It's all going entirely too quickly. I can't believe that in two months, my sweet Winter will be two-years-old. There are so many moments during the day that I find myself begging for time to pause so that my memory has time to etch every single detail of her into my soul. I want to savor every bit of time that I have with her while she is this little. Gosh, where is that darn pause button??! Slow down, time!!
It's been awhile since I have updated you guys on Winter and her dreaded Breath Holding Spells. If you don't know what they are, you can read about them in our first post describing what they are and what they look like for us HERE.
I have had this lingering feeling that unsettling thoughts and emotions about returning to work are in my near future. I know that I am beyond blessed to get the opportunity to stay home with Winter during the summer, but once I begin to get so used to it, it seems like I am already staring at the end of summer on a calendar. Before I can even blink, I am back to work; 10 weeks is not long enough.
I have written a few blogs on the topic of being a working mother (which I will link below), but this blog feels so much heavier, less optimistic, if you will.
When I wrote this post, my view consisted of the beach, waves, and people enjoying the sunshine and beautiful palm trees. There was absolutely no reason to complain. Except, I keep sitting here thinking what could have been and romanticizing the video clip I had imagined in my mind. You see, about a month ago, I looked over at Winter and something came over me. This emotion that I had never felt before, the longing of another baby. Before, when people would ask, I would cringe at the thought of another child. The idea of it all made me feel sick to my stomach and full of fear. Postpartum depression hit my family like a banshee out of hell and I could not, would not, risk putting myself or my husband through that again. Fear would win in my mind, and for the longest time, I thought our family size of three could be complete.
We are just a few days from our Hawaii trip and couldn't be more excited. Perry has always wanted to go to Hawaii and for his birthday, we decided to take the plunge and book a trip. The timing is perfect because Winter still flies for free. Despite her free flight, it's crazy to think that we are essentially paying the same amount for a two week vacation as we did for a six week one when we went to Cambodia and Thailand back in 2014. It's a tough pill to swallow how much our trip is going to cost, but we know that it will probably be a once in a lifetime trip and we couldn't think of a better time to do it.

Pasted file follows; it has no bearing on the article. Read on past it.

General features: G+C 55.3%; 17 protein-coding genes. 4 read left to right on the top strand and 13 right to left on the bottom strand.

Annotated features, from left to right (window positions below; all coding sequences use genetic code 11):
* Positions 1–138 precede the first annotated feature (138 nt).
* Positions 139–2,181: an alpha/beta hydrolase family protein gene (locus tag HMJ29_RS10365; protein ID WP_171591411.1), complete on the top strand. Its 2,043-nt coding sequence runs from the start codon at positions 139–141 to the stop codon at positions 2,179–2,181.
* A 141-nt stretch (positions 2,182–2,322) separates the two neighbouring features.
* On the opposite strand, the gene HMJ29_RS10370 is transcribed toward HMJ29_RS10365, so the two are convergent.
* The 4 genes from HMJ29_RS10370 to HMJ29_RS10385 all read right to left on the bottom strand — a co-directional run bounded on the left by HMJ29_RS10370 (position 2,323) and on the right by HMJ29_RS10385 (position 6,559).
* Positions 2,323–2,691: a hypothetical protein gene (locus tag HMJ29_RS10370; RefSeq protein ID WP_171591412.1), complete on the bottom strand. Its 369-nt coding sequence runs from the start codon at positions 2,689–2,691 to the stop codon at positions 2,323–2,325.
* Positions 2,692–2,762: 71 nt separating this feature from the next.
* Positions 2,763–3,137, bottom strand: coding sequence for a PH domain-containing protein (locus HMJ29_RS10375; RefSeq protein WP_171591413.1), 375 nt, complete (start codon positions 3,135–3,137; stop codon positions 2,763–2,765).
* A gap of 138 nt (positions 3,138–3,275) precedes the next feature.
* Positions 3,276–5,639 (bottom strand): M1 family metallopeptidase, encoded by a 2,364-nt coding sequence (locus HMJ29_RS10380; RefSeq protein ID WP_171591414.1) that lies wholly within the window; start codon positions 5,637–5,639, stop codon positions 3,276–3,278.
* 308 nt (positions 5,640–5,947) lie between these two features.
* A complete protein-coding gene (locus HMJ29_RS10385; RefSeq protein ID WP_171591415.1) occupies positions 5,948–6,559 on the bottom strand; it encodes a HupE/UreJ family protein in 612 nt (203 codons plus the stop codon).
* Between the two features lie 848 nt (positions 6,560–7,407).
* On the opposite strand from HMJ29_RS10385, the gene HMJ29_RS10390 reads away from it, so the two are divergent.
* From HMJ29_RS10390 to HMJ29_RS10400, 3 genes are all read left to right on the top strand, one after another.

In December 2016, I decided to take Love & LaRock on with full steam. I post to Instagram at least six days per week, put a blog post up twice per week, and shoot content every Friday. I have noticed that while Insta-Blogging brings so much joy and has connected me to many wonderful people and brands from all over the world, it’s also had some negative ramifications on my mental state.
I have always been quite the worrywart. It’s probably my least favorite personality trait of mine. I have always heard that worrying can become even more in the forefront of your life once you have kids and that has undoubtedly been proved to be my experience thus far. I have been working very hard to squash the worry bug because I while I think some fear serves purpose, letting it dictate your daily thoughts is not a way that I want to live.
I got my first tattoo when I was 18. I have always loved them and kinda thought I would end up with a sleeve or married to someone with a lot of tattoos. Turns out, I didn’t get as many tattoos as I thought I would and Perry doesn’t have a single one! There was a moment when I thought he might get one. It was right after we got married and were traveling in southeast Asia. He got a rash underneath his wedding ring. It bothered him so much and he teased me that he was allergic to marriage, saying that he may end up getting a ring tattoo. Within a few weeks, the rash cleared up and I haven’t heard a peep about a tattoo since.